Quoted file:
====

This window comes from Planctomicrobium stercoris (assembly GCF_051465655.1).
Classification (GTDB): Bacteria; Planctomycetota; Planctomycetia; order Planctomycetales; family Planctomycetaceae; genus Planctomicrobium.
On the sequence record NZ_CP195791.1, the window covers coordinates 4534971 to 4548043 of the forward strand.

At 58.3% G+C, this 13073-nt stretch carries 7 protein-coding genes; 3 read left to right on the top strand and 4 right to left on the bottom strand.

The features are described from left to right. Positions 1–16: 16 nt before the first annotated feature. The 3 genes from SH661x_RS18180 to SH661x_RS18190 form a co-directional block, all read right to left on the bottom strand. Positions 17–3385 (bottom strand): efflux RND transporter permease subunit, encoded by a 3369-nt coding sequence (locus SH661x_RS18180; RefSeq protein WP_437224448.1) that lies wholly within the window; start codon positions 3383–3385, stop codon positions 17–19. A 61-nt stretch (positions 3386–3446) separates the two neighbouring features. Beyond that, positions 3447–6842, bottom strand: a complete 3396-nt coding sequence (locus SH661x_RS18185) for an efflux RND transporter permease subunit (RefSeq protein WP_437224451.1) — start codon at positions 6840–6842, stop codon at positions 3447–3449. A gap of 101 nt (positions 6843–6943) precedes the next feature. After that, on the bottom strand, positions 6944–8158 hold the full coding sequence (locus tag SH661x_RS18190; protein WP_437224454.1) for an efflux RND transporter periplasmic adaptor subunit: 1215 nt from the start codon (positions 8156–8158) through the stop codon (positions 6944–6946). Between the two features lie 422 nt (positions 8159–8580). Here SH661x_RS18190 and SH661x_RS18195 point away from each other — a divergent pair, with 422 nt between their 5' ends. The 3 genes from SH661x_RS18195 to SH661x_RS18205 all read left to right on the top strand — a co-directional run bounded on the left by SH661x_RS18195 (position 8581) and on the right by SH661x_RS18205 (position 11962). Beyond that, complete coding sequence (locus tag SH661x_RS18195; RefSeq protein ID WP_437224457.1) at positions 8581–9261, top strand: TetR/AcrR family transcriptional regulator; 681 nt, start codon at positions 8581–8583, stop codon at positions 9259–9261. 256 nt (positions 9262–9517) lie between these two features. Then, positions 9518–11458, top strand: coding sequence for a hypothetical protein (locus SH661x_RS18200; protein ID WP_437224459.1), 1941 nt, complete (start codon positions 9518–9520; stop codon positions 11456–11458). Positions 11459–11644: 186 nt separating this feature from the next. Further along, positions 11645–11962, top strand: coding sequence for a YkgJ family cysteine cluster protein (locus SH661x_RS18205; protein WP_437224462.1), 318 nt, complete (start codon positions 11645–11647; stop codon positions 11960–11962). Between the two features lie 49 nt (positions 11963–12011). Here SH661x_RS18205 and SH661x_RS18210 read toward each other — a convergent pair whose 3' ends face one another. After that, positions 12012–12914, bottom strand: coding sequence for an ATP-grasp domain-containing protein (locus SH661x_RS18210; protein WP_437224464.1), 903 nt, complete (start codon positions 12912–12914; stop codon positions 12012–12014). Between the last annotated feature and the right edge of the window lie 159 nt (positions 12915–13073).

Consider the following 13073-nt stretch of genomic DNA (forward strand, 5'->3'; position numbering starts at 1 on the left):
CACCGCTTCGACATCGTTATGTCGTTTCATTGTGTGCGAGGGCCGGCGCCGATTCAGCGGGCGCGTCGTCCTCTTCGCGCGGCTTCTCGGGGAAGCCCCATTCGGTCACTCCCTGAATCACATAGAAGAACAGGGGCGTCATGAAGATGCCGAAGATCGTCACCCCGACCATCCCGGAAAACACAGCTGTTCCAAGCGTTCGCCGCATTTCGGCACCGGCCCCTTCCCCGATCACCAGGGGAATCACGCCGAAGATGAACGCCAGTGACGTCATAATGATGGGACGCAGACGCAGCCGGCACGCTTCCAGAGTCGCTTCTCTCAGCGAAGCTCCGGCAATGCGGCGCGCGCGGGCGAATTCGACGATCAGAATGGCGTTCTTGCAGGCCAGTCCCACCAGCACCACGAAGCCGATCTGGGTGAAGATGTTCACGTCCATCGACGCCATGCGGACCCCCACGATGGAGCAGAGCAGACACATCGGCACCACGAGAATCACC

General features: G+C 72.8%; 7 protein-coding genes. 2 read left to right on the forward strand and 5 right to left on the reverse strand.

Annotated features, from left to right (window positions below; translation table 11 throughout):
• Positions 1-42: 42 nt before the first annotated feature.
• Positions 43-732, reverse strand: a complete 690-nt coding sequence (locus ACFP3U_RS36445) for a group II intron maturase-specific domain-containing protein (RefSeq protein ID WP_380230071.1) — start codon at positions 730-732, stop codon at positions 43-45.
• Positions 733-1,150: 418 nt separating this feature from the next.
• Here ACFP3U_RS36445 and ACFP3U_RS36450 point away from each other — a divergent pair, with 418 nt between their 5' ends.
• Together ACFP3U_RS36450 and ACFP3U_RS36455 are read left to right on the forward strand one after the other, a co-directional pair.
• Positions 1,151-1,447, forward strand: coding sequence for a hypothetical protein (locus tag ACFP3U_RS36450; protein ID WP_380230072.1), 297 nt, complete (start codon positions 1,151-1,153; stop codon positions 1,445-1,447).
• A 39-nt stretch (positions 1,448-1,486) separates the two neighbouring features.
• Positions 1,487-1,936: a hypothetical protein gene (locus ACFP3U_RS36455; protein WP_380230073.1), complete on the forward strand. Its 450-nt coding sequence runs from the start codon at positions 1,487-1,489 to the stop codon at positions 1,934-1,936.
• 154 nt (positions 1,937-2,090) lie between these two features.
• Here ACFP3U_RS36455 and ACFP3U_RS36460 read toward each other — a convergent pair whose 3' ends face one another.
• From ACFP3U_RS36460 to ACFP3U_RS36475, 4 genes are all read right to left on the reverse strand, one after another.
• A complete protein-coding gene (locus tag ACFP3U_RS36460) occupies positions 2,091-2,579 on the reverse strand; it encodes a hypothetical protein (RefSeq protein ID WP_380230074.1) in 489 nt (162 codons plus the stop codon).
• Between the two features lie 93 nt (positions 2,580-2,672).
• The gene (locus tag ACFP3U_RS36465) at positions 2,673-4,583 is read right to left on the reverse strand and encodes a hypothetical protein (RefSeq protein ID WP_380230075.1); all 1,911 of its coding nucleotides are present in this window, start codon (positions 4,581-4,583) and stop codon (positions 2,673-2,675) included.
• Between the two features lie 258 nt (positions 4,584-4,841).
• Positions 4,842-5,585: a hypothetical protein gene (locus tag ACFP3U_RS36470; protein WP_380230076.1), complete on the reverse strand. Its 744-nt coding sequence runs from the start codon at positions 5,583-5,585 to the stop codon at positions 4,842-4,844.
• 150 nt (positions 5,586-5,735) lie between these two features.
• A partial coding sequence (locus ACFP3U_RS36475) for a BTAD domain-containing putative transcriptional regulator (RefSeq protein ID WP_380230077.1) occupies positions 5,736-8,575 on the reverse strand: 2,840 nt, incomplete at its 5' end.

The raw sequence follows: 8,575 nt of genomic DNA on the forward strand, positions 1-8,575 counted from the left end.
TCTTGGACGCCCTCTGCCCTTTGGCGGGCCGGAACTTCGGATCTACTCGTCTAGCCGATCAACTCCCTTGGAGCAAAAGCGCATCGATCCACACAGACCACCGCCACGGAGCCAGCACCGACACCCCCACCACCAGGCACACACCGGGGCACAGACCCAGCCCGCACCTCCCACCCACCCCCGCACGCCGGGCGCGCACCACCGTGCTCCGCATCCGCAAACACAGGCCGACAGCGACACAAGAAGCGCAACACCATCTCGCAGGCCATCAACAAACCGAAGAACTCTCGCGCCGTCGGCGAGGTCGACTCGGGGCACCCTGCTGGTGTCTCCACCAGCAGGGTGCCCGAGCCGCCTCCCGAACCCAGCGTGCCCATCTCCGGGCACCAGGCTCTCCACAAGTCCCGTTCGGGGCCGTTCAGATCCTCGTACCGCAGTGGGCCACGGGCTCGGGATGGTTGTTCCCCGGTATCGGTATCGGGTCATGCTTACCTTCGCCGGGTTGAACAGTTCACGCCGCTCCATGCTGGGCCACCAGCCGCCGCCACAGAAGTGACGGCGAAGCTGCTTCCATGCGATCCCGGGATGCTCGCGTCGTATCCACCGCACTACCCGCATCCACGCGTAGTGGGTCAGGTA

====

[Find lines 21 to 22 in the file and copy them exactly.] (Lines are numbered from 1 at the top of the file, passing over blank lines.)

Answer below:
• A complete protein-coding gene (locus tag ACFP3U_RS36460) occupies positions 2,091-2,579 on the reverse strand; it encodes a hypothetical protein (RefSeq protein ID WP_380230074.1) in 489 nt (162 codons plus the stop codon).
• Between the two features lie 93 nt (positions 2,580-2,672).